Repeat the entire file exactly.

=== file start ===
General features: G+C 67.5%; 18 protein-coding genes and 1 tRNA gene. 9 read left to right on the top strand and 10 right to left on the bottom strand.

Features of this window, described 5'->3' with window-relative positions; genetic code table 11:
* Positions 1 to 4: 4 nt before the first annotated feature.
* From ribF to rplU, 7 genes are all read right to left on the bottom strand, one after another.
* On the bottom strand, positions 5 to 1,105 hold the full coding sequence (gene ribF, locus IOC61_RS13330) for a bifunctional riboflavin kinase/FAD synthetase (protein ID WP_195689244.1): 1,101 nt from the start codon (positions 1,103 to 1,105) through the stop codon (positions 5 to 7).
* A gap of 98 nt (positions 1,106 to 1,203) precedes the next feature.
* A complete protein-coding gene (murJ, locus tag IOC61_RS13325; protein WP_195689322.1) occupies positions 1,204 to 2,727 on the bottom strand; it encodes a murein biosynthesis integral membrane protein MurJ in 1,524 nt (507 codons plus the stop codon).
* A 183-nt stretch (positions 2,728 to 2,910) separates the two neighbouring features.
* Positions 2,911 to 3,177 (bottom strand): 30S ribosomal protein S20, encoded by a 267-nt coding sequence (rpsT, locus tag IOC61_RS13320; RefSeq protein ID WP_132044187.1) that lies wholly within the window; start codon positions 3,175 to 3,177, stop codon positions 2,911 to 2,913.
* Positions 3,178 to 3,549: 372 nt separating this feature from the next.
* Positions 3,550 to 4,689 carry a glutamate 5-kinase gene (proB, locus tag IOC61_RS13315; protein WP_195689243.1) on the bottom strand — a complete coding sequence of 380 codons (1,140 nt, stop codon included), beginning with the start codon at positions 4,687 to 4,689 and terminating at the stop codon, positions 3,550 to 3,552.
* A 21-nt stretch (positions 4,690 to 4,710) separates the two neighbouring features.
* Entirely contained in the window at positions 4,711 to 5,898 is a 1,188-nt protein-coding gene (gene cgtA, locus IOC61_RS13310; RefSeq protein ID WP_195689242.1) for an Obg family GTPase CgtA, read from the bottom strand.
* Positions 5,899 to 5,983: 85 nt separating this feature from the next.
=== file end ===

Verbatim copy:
General features: G+C 67.5%; 18 protein-coding genes and 1 tRNA gene. 9 read left to right on the top strand and 10 right to left on the bottom strand.

Features of this window, described 5'->3' with window-relative positions; genetic code table 11:
* Positions 1 to 4: 4 nt before the first annotated feature.
* From ribF to rplU, 7 genes are all read right to left on the bottom strand, one after another.
* On the bottom strand, positions 5 to 1,105 hold the full coding sequence (gene ribF, locus IOC61_RS13330) for a bifunctional riboflavin kinase/FAD synthetase (protein ID WP_195689244.1): 1,101 nt from the start codon (positions 1,103 to 1,105) through the stop codon (positions 5 to 7).
* A gap of 98 nt (positions 1,106 to 1,203) precedes the next feature.
* A complete protein-coding gene (murJ, locus tag IOC61_RS13325; protein WP_195689322.1) occupies positions 1,204 to 2,727 on the bottom strand; it encodes a murein biosynthesis integral membrane protein MurJ in 1,524 nt (507 codons plus the stop codon).
* A 183-nt stretch (positions 2,728 to 2,910) separates the two neighbouring features.
* Positions 2,911 to 3,177 (bottom strand): 30S ribosomal protein S20, encoded by a 267-nt coding sequence (rpsT, locus tag IOC61_RS13320; RefSeq protein ID WP_132044187.1) that lies wholly within the window; start codon positions 3,175 to 3,177, stop codon positions 2,911 to 2,913.
* Positions 3,178 to 3,549: 372 nt separating this feature from the next.
* Positions 3,550 to 4,689 carry a glutamate 5-kinase gene (proB, locus tag IOC61_RS13315; protein WP_195689243.1) on the bottom strand — a complete coding sequence of 380 codons (1,140 nt, stop codon included), beginning with the start codon at positions 4,687 to 4,689 and terminating at the stop codon, positions 3,550 to 3,552.
* A 21-nt stretch (positions 4,690 to 4,710) separates the two neighbouring features.
* Entirely contained in the window at positions 4,711 to 5,898 is a 1,188-nt protein-coding gene (gene cgtA, locus IOC61_RS13310; RefSeq protein ID WP_195689242.1) for an Obg family GTPase CgtA, read from the bottom strand.
* Positions 5,899 to 5,983: 85 nt separating this feature from the next.